Samsung’s Exynos 9610 chip brings Galaxy S9-quality graphics to the midrange

(Image credit: Android Central)

Normally, there’s not much to get excited about with midrange chipsets. But Samsung’s new Exynos 9610 begs to differ.

The newly announced 10nm chipset is primed for high-performance activities that are usually found in flagship devices, such as recording in slow motion at up to 480fps (frames per second) at up to Full HD (1080p) and 120fps at a clean 4K resolution. This is quite impressive, as the Samsung Galaxy S9 can manage 960fps at 720p, so it's really not far off what the Exynos 9810 handles in terms of image processing.

The Samsung Exynos 9610 also brings along some features that promise to inject more smarts than expected into your midrange phone’s camera. It utilizes a neural network engine that lends a hand with tasks like facial detection, and allowing for sharp portraits even if you’re shooting with a single rear-facing lens.

In terms of what you can expect on a raw performance basis, Samsung’s latest is an octa-core offering made up of four fast Cortex A73 cores clocked at 2.3GHz and four Cortex A53 cores running at 1.6GHz. Curiously, the GPU is the same one that you’ll find inside of the Exynos 9810 powering the Samsung Galaxy S9 in some regions, the Mali G72, as Android Central notes.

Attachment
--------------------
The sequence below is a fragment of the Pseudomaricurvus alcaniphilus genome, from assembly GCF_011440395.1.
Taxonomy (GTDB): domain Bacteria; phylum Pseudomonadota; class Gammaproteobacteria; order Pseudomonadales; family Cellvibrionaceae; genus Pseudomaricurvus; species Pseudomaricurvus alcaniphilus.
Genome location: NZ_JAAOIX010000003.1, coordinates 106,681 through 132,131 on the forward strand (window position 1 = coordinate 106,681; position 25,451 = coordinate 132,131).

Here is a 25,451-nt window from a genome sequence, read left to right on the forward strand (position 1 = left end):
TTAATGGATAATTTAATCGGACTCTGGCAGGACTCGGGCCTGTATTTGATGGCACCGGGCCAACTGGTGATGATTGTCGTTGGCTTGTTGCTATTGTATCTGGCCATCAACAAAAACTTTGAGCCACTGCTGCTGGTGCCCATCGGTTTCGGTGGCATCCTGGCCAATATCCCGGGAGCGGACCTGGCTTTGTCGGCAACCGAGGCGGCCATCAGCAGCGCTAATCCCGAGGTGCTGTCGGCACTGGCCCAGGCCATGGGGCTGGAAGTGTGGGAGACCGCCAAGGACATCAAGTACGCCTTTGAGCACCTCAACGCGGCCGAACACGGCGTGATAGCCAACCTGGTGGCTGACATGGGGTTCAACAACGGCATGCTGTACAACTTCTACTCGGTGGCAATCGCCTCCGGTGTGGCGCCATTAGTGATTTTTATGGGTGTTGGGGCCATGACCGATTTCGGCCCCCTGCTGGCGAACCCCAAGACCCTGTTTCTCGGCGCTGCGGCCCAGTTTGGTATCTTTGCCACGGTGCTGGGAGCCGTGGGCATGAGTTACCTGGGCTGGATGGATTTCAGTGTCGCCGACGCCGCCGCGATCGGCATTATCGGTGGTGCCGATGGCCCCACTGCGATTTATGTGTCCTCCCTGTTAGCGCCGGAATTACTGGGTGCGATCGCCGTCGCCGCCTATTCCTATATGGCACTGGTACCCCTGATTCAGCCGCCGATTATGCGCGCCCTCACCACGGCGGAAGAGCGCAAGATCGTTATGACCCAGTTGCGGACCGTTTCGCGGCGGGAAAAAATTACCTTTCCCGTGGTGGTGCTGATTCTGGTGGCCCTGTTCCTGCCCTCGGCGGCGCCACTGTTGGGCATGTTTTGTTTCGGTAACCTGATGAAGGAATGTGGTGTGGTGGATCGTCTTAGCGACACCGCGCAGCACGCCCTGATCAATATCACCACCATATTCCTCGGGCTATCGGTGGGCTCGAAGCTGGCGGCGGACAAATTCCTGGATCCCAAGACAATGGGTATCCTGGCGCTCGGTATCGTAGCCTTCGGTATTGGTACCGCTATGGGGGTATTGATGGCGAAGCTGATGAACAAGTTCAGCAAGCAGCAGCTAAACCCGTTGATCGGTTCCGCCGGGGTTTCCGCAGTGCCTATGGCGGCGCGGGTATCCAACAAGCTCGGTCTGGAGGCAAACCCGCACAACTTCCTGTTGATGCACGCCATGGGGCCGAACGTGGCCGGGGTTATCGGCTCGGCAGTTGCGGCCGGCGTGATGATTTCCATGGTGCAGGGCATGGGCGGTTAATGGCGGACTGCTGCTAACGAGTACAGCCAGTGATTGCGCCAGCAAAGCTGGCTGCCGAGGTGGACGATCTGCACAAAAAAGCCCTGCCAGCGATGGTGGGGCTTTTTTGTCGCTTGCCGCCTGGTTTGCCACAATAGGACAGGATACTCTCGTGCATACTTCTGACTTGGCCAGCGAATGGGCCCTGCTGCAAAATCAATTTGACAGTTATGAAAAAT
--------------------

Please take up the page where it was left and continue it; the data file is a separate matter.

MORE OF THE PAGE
When will appear in phones?

Samsung has shared that mass production on the Exynos 9610 is set to take off in late 2018, so it’s a toss up at this point as to whether we’ll see it debut in a smartphone this year.

Given the company’s growing reach into the midrange smartphone market, it’s likely that once it launches in one of its phones – possibly next year’s version of the Samsung Galaxy A8 or Samsung Galaxy A3 – we’ll see it crop up in its other affordable phone ranges and, perhaps, tablets as well.

We’ll have to reserve judgment until we try it ourselves, but if the Exynos 9610 delivers on these truly exciting specs, it could be the most capable midrange chip ever made.

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Cameron Faulkner

Cameron is a writer at The Verge, focused on reviews, deals coverage, and news. He wrote for magazines and websites such as The Verge, TechRadar, Practical Photoshop, Polygon, Eater and Al Bawaba.